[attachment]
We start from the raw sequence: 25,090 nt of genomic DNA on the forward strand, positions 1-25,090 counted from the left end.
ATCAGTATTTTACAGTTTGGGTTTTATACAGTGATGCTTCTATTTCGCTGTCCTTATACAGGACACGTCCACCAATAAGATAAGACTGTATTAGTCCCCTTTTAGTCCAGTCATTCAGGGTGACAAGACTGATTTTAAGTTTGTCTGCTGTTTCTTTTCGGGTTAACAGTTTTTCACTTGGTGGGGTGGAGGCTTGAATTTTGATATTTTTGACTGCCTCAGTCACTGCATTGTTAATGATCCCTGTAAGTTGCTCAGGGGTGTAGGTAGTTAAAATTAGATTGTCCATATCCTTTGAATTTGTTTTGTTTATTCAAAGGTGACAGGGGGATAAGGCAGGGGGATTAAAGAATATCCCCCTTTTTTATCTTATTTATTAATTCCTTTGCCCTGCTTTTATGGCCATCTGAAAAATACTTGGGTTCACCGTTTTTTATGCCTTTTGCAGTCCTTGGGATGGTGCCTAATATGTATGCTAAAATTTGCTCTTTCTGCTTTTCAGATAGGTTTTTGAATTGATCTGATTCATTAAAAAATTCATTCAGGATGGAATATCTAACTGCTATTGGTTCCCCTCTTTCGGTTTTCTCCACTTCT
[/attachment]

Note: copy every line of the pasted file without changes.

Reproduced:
We start from the raw sequence: 25,090 nt of genomic DNA on the forward strand, positions 1-25,090 counted from the left end.
ATCAGTATTTTACAGTTTGGGTTTTATACAGTGATGCTTCTATTTCGCTGTCCTTATACAGGACACGTCCACCAATAAGATAAGACTGTATTAGTCCCCTTTTAGTCCAGTCATTCAGGGTGACAAGACTGATTTTAAGTTTGTCTGCTGTTTCTTTTCGGGTTAACAGTTTTTCACTTGGTGGGGTGGAGGCTTGAATTTTGATATTTTTGACTGCCTCAGTCACTGCATTGTTAATGATCCCTGTAAGTTGCTCAGGGGTGTAGGTAGTTAAAATTAGATTGTCCATATCCTTTGAATTTGTTTTGTTTATTCAAAGGTGACAGGGGGATAAGGCAGGGGGATTAAAGAATATCCCCCTTTTTTATCTTATTTATTAATTCCTTTGCCCTGCTTTTATGGCCATCTGAAAAATACTTGGGTTCACCGTTTTTTATGCCTTTTGCAGTCCTTGGGATGGTGCCTAATATGTATGCTAAAATTTGCTCTTTCTGCTTTTCAGATAGGTTTTTGAATTGATCTGATTCATTAAAAAATTCATTCAGGATGGAATATCTAACTGCTATTGGTTCCCCTCTTTCGGTTTTCTCCACTTCT